Scientists Say Nuts to Prostate Cancer
Scientists have recently reported that in spite of recommendations to reduce the chances of developing prostate cancer by following a low-fat diet that excludes fatty nuts, that some nuts may actually reduce a man's risk of developing prostate cancer and/or slow the growth of an existing prostate cancer.
Prostate cancer is the number two most common cancer in men. According to the National Cancer Institute, approximately 242,000 estimated new cases of prostate cancer will be diagnosed in 2012 resulting in an estimated 28,000 deaths.
The prostate is an important part of the male reproductive system. Located in front of the rectum and beneath the bladder, it is a walnut-sized organ that surrounds the urethra. The prostate secretes a fluid that becomes part of the seminal fluid in ejaculate.
As a man ages, the prostate often increases in size and begins to pinch the urethra and thereby interferes with urine flow from the bladder to the penis.
Sometimes, abnormal uncontrolled cell growth occurs as a tumor in the prostate gland, which more often than not remains benign rather than malignant. However, if the tumor becomes malignant (cancerous) there is the risk that cells may break away from the tumor and spread cancer throughout the body.
What to do when prostate cancer develops in older men has been a continual controversial issue. While surgery, radiation, hormone and chemotherapy are options for removing or reducing the tumor, the treatments are thought to be contraindicated in many cases. Arguments have been made that too many men have prostate cancer surgery when due to their age and slow growth of the cancer, that they could have lived healthier lives with the tumor and eventually died from other causes before succumbing to cancer.
As a result, one option aside from invasive treatment for prostate cancer is to undergo active surveillance. Active surveillance avoids or delays surgery and radiation therapy by having your doctor monitor your prostate cancer regularly with an occasional biopsy to check tumor growth. If growth is progressing rapidly, your PSA level start to rise, or if you begin to develop symptoms, then active surveillance may be discontinued, and surgery, radiation therapy or other treatments can be initiated.
The risk of assuming active surveillance is that it may reduce the chance to control the cancer before it spreads. And, it may be harder for an older patient to cope and recover from surgery or radiation therapy.
However, if a way can be found to slow down or reduce tumor growth, then active surveillance could be the optimal way for a man to address his prostate cancer and live an otherwise normal and healthy life till old age brings death.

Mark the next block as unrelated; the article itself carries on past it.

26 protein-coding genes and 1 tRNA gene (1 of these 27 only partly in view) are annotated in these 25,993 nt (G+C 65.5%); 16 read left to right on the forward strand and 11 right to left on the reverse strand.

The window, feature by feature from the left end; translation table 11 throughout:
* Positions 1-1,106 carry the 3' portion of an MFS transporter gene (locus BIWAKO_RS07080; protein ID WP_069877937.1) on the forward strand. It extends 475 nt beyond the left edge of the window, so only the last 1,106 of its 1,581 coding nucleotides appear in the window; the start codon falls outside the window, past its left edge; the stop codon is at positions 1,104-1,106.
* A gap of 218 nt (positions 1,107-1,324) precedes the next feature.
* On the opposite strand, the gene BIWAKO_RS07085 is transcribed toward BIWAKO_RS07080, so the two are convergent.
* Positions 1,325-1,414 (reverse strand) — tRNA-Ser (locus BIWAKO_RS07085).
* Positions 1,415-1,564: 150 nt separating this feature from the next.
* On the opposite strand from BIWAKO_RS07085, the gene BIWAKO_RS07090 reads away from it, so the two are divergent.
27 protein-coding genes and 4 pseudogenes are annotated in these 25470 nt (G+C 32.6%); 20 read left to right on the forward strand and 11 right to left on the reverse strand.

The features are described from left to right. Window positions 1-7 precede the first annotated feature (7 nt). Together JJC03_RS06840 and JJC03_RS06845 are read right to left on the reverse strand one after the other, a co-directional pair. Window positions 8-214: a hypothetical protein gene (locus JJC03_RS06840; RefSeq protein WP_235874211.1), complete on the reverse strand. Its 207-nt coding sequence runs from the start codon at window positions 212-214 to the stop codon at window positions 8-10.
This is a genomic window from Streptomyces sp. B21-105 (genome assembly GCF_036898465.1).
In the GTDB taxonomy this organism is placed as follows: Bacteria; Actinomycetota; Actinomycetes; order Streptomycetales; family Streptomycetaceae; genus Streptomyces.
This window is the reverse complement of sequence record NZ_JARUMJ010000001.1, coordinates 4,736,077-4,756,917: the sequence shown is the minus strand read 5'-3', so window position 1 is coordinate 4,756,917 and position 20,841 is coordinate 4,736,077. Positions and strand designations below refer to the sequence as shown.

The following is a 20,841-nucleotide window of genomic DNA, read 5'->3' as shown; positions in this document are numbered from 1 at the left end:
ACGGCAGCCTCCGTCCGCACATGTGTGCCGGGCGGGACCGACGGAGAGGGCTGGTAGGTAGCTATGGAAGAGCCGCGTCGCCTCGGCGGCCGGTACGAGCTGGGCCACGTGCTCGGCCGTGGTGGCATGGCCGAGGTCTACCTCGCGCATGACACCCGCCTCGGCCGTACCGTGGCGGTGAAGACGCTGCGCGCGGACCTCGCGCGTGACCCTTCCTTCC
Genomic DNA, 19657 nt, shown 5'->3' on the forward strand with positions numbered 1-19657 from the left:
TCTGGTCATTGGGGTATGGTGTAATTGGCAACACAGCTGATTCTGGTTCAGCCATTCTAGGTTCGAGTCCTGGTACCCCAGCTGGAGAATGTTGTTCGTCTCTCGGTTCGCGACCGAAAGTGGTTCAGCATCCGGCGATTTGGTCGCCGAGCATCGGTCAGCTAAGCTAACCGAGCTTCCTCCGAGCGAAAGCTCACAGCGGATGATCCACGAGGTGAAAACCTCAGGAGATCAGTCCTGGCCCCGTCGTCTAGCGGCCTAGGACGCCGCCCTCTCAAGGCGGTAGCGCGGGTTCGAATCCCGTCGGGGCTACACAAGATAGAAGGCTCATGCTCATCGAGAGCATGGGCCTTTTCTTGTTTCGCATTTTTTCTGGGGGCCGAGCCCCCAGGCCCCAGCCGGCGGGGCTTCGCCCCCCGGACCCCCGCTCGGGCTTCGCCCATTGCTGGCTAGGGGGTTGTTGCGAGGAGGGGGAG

As it turns out, scientists may have found a way to slow down tumor growth in prostate cancer. In a recent study published in the British Journal of Nutrition, UC Davis researchers and colleagues at the USDA Western Regional Research Center in Albany, California report that feeding walnuts to mice with prostate cancer resulted in smaller and slower growing tumors.
While previous studies have indicated that eating walnuts may prevent prostate and other cancers, the results by the researchers indicate that their findings may meet a more immediate and practical need toward helping men live with their prostate cancer without invasive surgery or radiation therapy.
According to lead author Paul Davis, a research nutritionist in the Department of Nutrition at UC Davis, "…our findings suggest that eating a diet containing walnuts may slow prostate tumor growth so that the tumor remains inside the prostate capsule. If proven applicable in humans, men with prostate cancer could die of other causes—hopefully old age."
In the study, mice genetically engineered to develop prostate cancer where fed either the human equivalent of approximately 3 ounces of walnuts per day, or a soybean oil diet that matched the nutritional profile of the walnut diet. While mice from both diets gained the same amount of weight, the prostate tumors in walnut-fed mice were smaller and had a growth rate of 28% lower than the prostate tumors in the mice fed the soybean oil diet.
While walnuts are a rich source of fat, clearly the benefit toward treating prostate cancer could modify fat-free diets if the results seen in mice occur in men as well. Furthermore, eating walnuts offers other benefits such as a rich source of omega-3 polyunsaturated fats and antioxidants.
The exact reason why walnuts appear to have this effect on prostate cancer is currently unknown; however, follow-up mouse studies are in the works to validate the recent findings and determine the possible reasons for why scientists can definitely say, “Nuts to prostate cancer.”
Image Source: Courtesy of Wikipedia
Reference: News from UC Davis Health System ”Walnut diet delivers promising results in mice with prostate cancer”